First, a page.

Even before he has been sworn in as President Obama’s new Secretary of Housing and Urban Development, former San Antonio mayor Julian Castro is being touted as a possible running mate for former Secretary of State Hillary Clinton in 2016.
The Washington Post published a front page story on Friday highlighting the prospects of Castro, 39, a high-profile Hispanic politician who delivered the keynote address at the 2012 Democratic National Convention. The Post reported that Hillary and Bill Clinton have been aggressively “cultivating” Castro, and invited him to their home in Washington last week for a private dinner.
But Castro should beware: For decades, the job of HUD secretary has proved to be a political graveyard or improbable launching pad for higher office.
Here are five examples of the HUD political jinx:
- George W. Romney, a former Republican Michigan governor and auto executive, became Richard Nixon’s HUD Secretary in January 1969 as a consolation prize after he stumbled badly in his own drive for the White House. Romney was an early favorite for the 1968 GOP presidential nomination, but he pulled out after revealing in an August 1967 interview that his earlier support for the Vietnam War was due to “brainwashing” by U.S military and diplomatic officials when he toured Vietnam in November 1965.
- Patricia Roberts Harris served as Democratic President Jimmy Carter’s HUD secretary beginning in January 1977, which made her the first African American woman to serve in the Cabinet. But her prominence on the national scene wasn’t enough to win the hearts of Washington, D.C., voters. Harris ran and lost to incumbent Mayor Marion Barry in the 1982 Democratic primary election.
- Samuel R. Pierce Jr., a one-time assistant U.S attorney in New York and prominent Republican black businessman, was picked by President Reagan to head HUD beginning in 1981. Pierce was so obscure that Reagan mistook him for one of the mayors on the dais at a U.S. Conference of Mayors luncheon, famously saying “Hello, Mr. Mayor.” After leaving the administration, Pierce was investigated by the Office of Independent Counsel over allegations of mismanagement, abuse and political favoritism during his tenure. While others were convicted of wrongdoing, Pierce was never charged.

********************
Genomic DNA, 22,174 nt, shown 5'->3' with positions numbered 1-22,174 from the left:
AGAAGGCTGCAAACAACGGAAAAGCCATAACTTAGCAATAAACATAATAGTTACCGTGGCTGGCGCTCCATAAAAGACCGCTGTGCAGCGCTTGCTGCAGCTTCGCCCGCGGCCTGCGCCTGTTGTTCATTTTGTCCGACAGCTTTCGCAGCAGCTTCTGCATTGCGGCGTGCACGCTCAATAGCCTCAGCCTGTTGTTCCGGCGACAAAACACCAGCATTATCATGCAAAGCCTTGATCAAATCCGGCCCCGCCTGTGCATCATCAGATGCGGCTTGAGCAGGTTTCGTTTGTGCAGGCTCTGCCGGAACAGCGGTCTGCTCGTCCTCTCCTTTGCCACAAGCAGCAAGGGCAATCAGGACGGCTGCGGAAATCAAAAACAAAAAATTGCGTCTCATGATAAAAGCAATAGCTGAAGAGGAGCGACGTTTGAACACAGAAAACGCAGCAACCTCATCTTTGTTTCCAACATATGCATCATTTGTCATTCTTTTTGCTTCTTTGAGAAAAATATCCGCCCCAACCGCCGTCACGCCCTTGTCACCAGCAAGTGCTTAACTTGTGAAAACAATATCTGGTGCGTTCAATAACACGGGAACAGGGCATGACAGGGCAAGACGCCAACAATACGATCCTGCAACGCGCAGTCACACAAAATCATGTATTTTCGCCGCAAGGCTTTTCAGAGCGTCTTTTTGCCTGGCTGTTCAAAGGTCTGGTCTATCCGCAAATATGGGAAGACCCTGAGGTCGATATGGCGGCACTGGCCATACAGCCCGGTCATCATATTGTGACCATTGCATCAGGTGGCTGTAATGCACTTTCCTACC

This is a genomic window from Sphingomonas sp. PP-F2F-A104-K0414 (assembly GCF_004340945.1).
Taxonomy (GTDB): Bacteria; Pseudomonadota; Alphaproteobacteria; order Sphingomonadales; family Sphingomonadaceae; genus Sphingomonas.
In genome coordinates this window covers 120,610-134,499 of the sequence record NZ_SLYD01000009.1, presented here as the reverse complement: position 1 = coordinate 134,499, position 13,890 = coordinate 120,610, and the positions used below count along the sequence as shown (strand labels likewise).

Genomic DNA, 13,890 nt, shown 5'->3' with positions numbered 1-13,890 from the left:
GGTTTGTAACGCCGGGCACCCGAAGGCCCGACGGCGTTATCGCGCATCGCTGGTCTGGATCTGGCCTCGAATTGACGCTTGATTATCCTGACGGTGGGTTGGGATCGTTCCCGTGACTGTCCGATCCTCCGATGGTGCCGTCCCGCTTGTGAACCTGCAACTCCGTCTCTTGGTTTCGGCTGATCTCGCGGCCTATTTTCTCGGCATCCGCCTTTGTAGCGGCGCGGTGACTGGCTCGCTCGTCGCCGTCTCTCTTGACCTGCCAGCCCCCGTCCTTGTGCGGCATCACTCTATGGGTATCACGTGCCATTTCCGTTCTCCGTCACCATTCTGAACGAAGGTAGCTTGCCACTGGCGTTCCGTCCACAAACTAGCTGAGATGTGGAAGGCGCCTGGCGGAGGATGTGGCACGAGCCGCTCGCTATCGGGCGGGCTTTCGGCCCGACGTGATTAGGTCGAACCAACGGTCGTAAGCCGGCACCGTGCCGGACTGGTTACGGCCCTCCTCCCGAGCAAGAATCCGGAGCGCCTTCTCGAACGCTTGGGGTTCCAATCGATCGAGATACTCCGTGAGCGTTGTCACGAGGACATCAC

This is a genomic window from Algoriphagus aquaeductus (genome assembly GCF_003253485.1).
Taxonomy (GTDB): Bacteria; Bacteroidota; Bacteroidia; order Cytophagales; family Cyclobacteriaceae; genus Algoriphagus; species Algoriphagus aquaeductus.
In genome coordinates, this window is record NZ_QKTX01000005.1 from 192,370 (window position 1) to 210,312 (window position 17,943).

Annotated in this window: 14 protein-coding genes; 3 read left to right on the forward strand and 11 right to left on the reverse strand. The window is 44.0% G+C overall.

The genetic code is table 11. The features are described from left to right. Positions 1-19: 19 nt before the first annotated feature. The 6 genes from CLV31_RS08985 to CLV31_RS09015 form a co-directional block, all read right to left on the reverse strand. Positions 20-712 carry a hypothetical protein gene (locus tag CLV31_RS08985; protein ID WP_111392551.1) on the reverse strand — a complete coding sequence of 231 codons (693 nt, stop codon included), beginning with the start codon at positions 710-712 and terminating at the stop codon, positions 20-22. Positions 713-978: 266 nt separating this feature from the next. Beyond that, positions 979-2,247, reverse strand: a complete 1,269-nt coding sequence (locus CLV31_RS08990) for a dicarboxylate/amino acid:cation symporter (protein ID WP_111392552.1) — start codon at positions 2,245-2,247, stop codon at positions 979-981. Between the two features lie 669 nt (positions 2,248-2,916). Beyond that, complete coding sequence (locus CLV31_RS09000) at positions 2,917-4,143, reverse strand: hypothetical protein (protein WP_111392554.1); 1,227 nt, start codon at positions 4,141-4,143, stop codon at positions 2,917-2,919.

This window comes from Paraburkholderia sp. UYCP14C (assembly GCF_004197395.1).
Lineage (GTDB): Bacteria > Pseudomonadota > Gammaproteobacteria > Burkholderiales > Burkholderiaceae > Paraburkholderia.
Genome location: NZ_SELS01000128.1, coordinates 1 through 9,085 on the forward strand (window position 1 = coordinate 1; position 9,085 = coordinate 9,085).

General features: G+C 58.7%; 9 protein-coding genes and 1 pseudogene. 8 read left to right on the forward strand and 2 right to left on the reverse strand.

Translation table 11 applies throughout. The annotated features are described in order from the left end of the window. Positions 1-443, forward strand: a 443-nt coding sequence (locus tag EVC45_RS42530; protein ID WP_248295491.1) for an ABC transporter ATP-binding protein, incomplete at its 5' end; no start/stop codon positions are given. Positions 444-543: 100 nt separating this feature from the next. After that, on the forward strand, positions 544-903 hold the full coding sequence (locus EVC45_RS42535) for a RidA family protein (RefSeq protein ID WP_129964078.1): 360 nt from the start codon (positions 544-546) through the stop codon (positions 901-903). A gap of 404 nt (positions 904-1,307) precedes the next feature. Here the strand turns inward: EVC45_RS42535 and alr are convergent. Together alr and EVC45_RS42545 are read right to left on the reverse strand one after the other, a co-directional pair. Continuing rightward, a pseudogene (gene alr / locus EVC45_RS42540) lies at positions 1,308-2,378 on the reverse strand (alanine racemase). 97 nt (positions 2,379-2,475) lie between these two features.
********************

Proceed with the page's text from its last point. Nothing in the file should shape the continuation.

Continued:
- Jack F. Kemp, the one-time Buffalo Bills star quarterback and Republican House member, served as Republican President George H.W. Bush’s HUD secretary from February 1989 to January 1993. The energetic champion of supply-side economics saw his national political ambitions dashed after he ran as Republican senator Bob Dole’s vice presidential running mate in 1996. Dole was crushed in that election by President Bill Clinton.
- Henry Cisneros, the one-time mayor of San Antonio, Tex., served as secretary of HUD in the Clinton administration from 1993 to 1997.Cisneros was credited with launching the revitalization of housing developments and was frequently mentioned as a likely candidate for higher office.
In March 1995, an Independent Counsel was appointed to investigate allegations that Cisneros lied to the FBI during background investigations prior to being appointed secretary. Later, after leaving office, Cisnero pleaded guilty to a single misdemeanor charge of having lied to the FBI about money he had paid to a mistress before joining the Clinton administration. He subsequently paid a $10,000 fine.
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